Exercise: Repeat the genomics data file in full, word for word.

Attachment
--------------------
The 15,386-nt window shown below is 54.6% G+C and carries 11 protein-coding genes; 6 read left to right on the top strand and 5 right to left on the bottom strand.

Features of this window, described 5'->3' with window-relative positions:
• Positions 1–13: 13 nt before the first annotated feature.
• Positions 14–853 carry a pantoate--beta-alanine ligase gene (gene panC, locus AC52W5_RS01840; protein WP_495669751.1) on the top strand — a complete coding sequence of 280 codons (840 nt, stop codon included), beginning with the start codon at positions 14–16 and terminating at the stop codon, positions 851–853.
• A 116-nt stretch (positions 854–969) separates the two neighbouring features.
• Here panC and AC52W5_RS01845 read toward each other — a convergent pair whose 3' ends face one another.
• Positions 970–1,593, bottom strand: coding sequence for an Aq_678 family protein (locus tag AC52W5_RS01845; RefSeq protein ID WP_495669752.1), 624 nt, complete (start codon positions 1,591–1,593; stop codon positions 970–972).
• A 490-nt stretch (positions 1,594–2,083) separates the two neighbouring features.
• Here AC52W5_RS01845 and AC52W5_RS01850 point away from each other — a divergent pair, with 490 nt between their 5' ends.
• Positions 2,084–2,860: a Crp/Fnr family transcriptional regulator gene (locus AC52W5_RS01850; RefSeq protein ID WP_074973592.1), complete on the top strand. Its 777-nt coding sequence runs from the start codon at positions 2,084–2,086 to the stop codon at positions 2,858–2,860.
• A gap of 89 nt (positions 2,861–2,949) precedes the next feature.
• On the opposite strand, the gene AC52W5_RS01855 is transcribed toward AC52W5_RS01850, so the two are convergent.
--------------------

The 15,386-nt window shown below is 54.6% G+C and carries 11 protein-coding genes; 6 read left to right on the top strand and 5 right to left on the bottom strand.

Features of this window, described 5'->3' with window-relative positions:
• Positions 1–13: 13 nt before the first annotated feature.
• Positions 14–853 carry a pantoate--beta-alanine ligase gene (gene panC, locus AC52W5_RS01840; protein WP_495669751.1) on the top strand — a complete coding sequence of 280 codons (840 nt, stop codon included), beginning with the start codon at positions 14–16 and terminating at the stop codon, positions 851–853.
• A 116-nt stretch (positions 854–969) separates the two neighbouring features.
• Here panC and AC52W5_RS01845 read toward each other — a convergent pair whose 3' ends face one another.
• Positions 970–1,593, bottom strand: coding sequence for an Aq_678 family protein (locus tag AC52W5_RS01845; RefSeq protein ID WP_495669752.1), 624 nt, complete (start codon positions 1,591–1,593; stop codon positions 970–972).
• A 490-nt stretch (positions 1,594–2,083) separates the two neighbouring features.
• Here AC52W5_RS01845 and AC52W5_RS01850 point away from each other — a divergent pair, with 490 nt between their 5' ends.
• Positions 2,084–2,860: a Crp/Fnr family transcriptional regulator gene (locus AC52W5_RS01850; RefSeq protein ID WP_074973592.1), complete on the top strand. Its 777-nt coding sequence runs from the start codon at positions 2,084–2,086 to the stop codon at positions 2,858–2,860.
• A gap of 89 nt (positions 2,861–2,949) precedes the next feature.
• On the opposite strand, the gene AC52W5_RS01855 is transcribed toward AC52W5_RS01850, so the two are convergent.